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Review | Elven Legacy: Siege

Format: PC | Genre: Turn Based Strategy | Publisher: Paradox Interactive | Developer: Ino-Co | Release Date: 17/11/2009 | RRP: £7.95

By Jennifer Allen

siege1I felt broken and inadequate after finishing my time with Elven Legacy’s last expansion, Ranger, having struggled so much to succeed even on Easy mode. Maybe I’m a sucker for punishment or insane, then, as here I am reviewing the second expansion. I suspect it’s actually a sign of slightly masochistic leanings, which are quite necessary for Siege. It’s even harder than Ranger, which in turn was even harder than the already brutal original game. It makes me wonder if the next expansion pack, Magic, will be so difficult that it reduces the strongest of men to tears within minutes of playing.

//Mentally battered
I have to admit, my enthusiasm for being mentally pummelled by an extremely calculating enemy AI is starting to wane. While the previous two titles would make me quit the game in despair, I was still always keen to return for more. This time around, however, I found myself increasingly less eager. It’s getting to the stage where the punishment is starting to feel like too much to bear.

At first I thought I was in for an easier ride when I realised that, unlike in Ranger, Siege frequently allows you to control a number of units at a time, rather than constantly going it alone. Surely with large numbers of troops, you’d a chance while undertaking various scouting or invasion missions? Er. No, actually. Not when the enemy has at least twice as many troops as you do. One ill-advised move could still cause certain death within a turn or two, and it’s likely you’ll find yourself on the defensive all the time, even when you’re technically meant to be attacking.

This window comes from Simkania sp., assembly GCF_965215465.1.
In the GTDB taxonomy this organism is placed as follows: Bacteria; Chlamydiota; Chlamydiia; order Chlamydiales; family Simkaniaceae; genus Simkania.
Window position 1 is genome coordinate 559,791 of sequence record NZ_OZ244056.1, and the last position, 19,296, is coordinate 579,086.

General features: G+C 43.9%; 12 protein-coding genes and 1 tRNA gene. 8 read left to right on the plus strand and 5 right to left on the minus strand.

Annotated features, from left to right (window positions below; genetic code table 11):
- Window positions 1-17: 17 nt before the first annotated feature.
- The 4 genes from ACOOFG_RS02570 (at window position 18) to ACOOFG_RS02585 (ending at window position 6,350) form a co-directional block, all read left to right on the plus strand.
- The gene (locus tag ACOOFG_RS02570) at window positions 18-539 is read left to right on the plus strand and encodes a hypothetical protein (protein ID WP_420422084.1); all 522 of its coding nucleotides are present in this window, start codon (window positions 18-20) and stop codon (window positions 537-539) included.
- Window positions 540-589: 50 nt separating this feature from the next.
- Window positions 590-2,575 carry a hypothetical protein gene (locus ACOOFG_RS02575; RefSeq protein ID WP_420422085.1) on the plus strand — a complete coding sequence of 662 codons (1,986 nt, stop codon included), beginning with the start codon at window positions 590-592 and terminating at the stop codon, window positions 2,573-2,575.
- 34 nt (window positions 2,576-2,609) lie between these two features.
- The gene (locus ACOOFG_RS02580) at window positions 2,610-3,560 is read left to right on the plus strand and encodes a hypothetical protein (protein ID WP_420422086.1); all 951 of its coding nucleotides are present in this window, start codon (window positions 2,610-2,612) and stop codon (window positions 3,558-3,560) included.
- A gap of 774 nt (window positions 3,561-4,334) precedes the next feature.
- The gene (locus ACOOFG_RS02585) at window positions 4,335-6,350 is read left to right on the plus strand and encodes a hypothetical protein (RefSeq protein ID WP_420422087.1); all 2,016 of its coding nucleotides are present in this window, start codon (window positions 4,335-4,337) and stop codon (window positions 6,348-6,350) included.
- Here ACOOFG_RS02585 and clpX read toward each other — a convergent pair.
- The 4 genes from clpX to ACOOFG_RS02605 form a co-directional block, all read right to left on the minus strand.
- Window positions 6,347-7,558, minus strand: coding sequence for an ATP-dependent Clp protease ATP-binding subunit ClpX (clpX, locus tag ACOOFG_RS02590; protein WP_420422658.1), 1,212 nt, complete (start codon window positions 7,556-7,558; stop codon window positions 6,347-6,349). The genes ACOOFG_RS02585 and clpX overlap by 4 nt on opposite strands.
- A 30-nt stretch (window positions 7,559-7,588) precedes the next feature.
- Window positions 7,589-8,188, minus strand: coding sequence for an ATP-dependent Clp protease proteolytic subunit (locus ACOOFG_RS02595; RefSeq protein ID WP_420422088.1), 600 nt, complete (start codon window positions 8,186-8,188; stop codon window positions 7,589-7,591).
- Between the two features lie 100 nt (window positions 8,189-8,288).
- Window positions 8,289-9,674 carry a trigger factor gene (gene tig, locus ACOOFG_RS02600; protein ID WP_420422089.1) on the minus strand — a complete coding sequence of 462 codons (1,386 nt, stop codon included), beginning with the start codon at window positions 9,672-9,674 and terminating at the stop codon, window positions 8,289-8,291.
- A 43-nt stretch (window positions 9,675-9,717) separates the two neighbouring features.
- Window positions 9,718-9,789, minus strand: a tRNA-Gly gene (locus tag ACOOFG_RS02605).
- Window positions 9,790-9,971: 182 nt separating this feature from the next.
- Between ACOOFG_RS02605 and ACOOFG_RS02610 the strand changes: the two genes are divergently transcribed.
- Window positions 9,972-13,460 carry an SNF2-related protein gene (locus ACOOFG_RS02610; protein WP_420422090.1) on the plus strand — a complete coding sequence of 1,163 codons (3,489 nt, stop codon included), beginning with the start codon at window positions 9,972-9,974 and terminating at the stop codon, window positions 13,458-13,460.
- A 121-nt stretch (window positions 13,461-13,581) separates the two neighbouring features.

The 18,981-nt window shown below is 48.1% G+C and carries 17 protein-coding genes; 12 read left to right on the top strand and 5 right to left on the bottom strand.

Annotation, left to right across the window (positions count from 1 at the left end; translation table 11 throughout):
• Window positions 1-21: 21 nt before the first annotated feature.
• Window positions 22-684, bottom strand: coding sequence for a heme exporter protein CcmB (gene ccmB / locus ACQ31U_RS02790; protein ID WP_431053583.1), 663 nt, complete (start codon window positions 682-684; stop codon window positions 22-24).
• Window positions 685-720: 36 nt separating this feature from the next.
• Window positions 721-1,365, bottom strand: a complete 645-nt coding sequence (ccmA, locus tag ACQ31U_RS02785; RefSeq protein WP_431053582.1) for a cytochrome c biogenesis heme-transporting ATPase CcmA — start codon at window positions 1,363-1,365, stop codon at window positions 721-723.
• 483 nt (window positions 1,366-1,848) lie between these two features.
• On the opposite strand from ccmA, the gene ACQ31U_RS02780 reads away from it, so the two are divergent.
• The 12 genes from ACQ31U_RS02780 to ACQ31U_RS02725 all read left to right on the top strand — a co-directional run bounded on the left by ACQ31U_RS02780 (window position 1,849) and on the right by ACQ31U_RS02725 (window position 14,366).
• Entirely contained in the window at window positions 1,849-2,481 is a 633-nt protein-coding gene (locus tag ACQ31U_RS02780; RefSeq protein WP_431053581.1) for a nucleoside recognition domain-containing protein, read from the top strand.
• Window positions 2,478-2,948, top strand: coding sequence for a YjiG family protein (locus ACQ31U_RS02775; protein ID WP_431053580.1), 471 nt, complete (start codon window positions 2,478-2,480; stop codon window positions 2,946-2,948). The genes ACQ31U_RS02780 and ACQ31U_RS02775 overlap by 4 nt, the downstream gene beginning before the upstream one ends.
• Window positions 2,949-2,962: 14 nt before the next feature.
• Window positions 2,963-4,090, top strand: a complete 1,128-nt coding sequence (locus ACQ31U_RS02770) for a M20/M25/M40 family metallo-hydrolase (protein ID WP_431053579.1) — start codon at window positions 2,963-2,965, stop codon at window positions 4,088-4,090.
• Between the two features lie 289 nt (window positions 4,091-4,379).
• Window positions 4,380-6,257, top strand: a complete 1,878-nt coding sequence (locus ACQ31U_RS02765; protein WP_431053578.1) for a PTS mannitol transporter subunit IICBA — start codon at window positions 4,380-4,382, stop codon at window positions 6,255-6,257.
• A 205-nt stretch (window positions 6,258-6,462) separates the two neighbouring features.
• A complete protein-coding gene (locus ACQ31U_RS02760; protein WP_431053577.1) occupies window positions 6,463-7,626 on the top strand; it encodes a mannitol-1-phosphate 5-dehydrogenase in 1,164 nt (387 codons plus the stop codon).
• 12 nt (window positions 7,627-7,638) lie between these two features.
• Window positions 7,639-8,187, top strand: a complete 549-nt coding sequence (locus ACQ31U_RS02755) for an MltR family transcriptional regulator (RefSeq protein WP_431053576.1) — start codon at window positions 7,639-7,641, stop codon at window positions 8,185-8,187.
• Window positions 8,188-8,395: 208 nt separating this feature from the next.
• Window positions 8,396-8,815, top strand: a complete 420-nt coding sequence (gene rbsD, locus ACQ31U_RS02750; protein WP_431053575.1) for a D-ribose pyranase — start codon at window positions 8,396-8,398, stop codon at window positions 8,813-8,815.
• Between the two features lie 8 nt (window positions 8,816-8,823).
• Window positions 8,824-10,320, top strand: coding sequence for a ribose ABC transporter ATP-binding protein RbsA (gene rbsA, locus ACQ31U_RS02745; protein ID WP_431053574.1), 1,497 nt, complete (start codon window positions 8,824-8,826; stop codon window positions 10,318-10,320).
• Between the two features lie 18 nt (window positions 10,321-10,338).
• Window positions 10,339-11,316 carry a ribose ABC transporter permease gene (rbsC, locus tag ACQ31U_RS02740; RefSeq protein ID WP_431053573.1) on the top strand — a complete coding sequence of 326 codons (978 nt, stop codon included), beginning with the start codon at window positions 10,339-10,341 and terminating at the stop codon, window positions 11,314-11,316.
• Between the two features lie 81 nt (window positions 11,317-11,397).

Much like the original game, placement of your troops is crucial. When one of the critical factors to success is keeping your main character alive, it’s vital that you keep him protected. Similar strategies should be used to ensure that siege2archers are protected from infantry troops, as one would expect in any battle scenario. Despite the great frustrations at times, it’s a great touch, one that so many games forgo in favour of making their titles more accessible. It’s about time that a game demonstrated just how essential a sound strategy really is.

The AI will beat you into submission if you ignore such basic requirements, even more so than Elven Legacy and Ranger did in the first place. As we’ve come to expect from this series, you generally lose because you’re not good enough, never because the game has cheated you out of victory. Even the most ardent of RTS gamers should expect to suffer, though, especially if there are any lapses of concentration in the planning stages. As was the case with the previous games, it’s possible to achieve a Gold victory in each mission, thus showing off your godly prowess within the genre. Good luck with that, and I would dearly love to meet someone who has managed to do this with all of the campaign missions.

For the Elven Legacy fan, there is a lot to enjoy here. Much like Ranger, this expansion pack is modestly priced while still offering plenty of content in the form of 19 new campaign missions and three new heroes to control at various points. The storyline is the typical sort of tale that has been told a thousand times before, full of warring elves and irritated humans. The graphical style is still uniquely old school, yet charming and intricately detailed.

But ultimately, it’s only fans of the previous titles that will love Siege. It doesn’t change the formula at all; it simply provides more challenging missions than ever for those masochistic types who’ve come to adore the series so much. Edging towards frustrating for everyone else, just don’t contemplate going near it if you like your strategy games to be of the tamer sort. You’ll only have nightmares.


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